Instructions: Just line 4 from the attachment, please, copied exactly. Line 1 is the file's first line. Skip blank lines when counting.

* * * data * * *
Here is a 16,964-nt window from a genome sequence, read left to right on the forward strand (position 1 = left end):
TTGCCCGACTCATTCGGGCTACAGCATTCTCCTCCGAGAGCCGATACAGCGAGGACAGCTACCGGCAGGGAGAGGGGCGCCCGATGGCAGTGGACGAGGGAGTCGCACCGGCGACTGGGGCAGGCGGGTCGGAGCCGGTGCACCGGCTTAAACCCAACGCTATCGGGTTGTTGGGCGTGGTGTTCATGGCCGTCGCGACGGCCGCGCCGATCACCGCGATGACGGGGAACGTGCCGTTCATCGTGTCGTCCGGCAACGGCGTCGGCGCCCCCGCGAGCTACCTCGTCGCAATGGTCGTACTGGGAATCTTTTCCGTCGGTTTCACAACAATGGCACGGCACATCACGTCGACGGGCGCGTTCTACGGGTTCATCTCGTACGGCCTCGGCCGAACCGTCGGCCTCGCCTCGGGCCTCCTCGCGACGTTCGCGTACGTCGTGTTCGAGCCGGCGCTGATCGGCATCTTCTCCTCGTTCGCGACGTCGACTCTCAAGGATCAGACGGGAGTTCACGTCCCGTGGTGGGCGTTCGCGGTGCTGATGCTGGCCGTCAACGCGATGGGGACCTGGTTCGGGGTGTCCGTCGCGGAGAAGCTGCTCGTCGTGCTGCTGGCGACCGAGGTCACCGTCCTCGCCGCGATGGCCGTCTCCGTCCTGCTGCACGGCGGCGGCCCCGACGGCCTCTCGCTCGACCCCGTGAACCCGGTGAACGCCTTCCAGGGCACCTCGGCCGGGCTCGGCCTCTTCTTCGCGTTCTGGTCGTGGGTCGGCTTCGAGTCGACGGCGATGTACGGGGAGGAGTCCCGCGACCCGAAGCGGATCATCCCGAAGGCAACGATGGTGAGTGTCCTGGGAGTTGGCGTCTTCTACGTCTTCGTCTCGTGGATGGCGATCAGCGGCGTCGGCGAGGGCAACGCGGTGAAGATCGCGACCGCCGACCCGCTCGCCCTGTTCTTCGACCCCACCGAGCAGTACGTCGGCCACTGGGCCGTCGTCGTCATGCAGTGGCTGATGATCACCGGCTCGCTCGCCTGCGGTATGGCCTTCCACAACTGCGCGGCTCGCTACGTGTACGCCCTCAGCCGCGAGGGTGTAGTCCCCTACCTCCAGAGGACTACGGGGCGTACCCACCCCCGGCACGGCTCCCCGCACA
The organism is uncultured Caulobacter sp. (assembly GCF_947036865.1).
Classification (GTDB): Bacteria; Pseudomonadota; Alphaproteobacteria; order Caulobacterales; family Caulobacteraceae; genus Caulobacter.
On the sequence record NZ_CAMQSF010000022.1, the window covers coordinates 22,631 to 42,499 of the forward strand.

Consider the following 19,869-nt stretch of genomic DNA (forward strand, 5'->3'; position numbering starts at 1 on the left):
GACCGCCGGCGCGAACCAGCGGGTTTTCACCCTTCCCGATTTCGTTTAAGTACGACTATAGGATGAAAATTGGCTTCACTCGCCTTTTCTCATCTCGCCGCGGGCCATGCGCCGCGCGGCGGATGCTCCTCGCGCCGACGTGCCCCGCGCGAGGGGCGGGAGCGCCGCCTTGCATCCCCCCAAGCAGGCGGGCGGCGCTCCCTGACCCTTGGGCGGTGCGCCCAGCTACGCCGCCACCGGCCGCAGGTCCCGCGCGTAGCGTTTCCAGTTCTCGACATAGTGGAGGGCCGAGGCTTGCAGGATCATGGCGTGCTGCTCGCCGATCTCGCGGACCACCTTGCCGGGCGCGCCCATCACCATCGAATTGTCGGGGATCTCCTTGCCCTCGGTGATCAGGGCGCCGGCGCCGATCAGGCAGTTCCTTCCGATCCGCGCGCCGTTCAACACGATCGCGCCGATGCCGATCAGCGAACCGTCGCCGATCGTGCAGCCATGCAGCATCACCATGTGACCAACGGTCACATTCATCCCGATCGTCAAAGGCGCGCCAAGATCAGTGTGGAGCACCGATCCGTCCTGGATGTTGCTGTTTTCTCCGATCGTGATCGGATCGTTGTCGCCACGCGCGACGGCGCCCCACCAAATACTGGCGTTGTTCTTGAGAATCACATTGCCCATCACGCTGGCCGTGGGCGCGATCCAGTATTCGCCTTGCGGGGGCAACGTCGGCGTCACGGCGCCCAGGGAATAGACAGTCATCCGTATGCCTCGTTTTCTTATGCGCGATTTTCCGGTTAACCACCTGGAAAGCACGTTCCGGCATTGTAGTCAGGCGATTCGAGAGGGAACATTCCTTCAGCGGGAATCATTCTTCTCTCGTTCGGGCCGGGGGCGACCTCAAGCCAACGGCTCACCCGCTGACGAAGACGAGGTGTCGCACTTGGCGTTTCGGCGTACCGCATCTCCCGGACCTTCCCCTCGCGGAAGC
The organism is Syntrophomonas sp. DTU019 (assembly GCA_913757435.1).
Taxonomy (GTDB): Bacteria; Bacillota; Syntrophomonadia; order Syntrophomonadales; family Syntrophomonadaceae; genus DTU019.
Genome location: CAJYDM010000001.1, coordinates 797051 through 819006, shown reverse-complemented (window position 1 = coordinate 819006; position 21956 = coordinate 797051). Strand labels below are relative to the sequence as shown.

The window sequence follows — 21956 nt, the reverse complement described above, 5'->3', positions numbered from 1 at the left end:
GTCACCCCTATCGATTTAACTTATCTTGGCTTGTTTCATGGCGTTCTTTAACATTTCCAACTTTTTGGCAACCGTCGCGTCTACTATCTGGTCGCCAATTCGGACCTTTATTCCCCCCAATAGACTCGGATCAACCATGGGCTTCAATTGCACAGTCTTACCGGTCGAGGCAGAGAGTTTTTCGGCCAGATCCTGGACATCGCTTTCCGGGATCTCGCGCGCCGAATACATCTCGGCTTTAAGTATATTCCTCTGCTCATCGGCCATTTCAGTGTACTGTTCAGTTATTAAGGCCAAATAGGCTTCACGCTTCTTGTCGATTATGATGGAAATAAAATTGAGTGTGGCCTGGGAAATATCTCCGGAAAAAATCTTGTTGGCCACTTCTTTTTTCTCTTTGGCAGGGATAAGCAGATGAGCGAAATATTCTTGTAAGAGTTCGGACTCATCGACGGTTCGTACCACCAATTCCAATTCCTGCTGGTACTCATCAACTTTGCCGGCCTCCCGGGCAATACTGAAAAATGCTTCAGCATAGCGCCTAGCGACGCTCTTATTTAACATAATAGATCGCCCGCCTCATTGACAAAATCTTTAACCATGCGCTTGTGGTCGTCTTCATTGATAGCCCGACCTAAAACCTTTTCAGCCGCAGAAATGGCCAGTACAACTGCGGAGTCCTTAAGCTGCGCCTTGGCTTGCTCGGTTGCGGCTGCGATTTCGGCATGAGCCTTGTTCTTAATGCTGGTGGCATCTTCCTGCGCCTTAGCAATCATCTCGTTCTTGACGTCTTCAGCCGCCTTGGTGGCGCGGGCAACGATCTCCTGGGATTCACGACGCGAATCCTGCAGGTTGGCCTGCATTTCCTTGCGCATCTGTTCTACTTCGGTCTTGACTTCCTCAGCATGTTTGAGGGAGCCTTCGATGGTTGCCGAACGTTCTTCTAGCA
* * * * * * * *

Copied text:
Classification (GTDB): Bacteria; Pseudomonadota; Alphaproteobacteria; order Caulobacterales; family Caulobacteraceae; genus Caulobacter.